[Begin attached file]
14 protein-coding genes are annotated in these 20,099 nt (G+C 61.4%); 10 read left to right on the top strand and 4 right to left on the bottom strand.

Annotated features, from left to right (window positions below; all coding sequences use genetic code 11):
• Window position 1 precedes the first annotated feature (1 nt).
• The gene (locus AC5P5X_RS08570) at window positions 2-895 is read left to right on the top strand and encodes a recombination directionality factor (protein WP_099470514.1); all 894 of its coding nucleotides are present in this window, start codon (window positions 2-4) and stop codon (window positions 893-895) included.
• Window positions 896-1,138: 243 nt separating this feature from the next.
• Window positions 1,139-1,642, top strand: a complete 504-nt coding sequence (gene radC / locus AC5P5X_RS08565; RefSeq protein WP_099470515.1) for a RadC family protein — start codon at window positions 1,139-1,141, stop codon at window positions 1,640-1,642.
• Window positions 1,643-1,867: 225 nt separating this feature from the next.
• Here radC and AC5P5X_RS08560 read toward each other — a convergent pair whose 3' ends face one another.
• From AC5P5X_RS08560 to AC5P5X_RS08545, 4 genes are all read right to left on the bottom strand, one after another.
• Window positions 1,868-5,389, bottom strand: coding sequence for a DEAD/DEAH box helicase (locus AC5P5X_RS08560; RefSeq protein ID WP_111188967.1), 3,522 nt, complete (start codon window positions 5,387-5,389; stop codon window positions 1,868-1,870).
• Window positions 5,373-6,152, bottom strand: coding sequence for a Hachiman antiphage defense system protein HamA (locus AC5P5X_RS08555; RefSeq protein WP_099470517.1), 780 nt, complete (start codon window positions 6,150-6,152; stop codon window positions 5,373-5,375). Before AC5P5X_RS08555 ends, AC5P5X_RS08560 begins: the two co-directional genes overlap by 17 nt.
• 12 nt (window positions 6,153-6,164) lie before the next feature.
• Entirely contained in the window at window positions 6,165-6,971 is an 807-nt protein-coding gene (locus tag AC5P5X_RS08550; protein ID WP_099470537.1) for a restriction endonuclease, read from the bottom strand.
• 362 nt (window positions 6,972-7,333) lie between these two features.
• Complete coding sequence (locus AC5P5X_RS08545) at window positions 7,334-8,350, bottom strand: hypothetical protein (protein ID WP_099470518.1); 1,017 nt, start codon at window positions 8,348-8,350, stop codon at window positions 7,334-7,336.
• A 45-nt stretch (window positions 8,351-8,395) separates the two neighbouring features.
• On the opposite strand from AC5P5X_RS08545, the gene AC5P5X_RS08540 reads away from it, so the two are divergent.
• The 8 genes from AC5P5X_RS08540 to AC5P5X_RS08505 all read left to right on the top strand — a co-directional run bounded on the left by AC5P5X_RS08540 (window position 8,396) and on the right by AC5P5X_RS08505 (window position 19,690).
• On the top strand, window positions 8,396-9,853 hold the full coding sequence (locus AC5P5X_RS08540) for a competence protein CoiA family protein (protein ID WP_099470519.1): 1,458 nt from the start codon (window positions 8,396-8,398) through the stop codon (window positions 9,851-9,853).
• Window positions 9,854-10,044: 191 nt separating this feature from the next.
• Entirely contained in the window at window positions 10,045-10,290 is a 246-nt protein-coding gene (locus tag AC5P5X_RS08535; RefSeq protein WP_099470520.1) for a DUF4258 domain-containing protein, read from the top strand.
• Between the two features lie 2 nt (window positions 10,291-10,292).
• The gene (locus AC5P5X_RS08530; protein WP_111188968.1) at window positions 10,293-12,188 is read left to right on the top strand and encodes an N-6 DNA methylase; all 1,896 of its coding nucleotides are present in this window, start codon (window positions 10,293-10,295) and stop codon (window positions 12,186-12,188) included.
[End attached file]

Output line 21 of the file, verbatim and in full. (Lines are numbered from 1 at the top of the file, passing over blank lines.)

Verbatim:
• Entirely contained in the window at window positions 10,045-10,290 is a 246-nt protein-coding gene (locus tag AC5P5X_RS08535; RefSeq protein WP_099470520.1) for a DUF4258 domain-containing protein, read from the top strand.